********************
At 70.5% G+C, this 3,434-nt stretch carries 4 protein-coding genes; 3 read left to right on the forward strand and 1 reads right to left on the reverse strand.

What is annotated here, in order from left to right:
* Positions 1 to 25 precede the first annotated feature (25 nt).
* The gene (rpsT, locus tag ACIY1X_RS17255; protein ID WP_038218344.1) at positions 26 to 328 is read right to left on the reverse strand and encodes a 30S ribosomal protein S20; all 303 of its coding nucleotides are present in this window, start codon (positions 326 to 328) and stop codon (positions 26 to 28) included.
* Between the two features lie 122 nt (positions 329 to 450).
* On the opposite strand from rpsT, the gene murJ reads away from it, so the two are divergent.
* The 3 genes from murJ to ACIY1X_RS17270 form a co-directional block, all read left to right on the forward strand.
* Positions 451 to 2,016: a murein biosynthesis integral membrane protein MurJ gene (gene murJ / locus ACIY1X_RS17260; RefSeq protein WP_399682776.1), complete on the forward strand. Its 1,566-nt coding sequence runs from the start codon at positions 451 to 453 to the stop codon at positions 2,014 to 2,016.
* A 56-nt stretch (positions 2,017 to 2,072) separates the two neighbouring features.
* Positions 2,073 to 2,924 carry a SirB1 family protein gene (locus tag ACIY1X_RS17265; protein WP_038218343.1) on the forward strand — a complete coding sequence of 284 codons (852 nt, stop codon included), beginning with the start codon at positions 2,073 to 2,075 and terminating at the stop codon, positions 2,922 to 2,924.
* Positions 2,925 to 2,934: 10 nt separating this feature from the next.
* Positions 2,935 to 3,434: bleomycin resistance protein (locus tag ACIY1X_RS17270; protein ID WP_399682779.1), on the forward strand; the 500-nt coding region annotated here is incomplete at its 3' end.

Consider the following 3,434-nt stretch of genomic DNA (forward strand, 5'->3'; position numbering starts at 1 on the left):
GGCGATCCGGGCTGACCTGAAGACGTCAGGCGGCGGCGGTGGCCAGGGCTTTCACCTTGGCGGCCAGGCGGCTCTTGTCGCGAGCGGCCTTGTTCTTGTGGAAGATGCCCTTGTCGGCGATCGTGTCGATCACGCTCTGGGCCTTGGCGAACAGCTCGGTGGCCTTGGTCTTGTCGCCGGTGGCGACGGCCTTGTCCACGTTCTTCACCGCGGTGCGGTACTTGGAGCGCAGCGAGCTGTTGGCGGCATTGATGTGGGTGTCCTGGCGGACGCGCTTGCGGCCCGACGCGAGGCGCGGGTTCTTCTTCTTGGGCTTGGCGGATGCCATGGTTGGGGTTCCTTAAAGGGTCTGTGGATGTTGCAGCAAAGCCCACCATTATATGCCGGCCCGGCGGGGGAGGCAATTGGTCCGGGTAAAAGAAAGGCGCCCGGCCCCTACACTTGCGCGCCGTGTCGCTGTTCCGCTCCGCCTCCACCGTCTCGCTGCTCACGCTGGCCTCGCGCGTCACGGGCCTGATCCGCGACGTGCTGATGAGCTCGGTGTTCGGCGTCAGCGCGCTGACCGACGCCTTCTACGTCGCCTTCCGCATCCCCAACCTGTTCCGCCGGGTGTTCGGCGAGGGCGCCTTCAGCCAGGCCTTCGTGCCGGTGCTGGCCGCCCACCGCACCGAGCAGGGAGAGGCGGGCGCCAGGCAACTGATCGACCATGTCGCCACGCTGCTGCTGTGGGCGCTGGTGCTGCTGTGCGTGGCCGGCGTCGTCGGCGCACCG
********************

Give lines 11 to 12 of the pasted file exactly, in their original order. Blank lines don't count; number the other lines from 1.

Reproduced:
* Positions 2,925 to 2,934: 10 nt separating this feature from the next.
* Positions 2,935 to 3,434: bleomycin resistance protein (locus tag ACIY1X_RS17270; protein ID WP_399682779.1), on the forward strand; the 500-nt coding region annotated here is incomplete at its 3' end.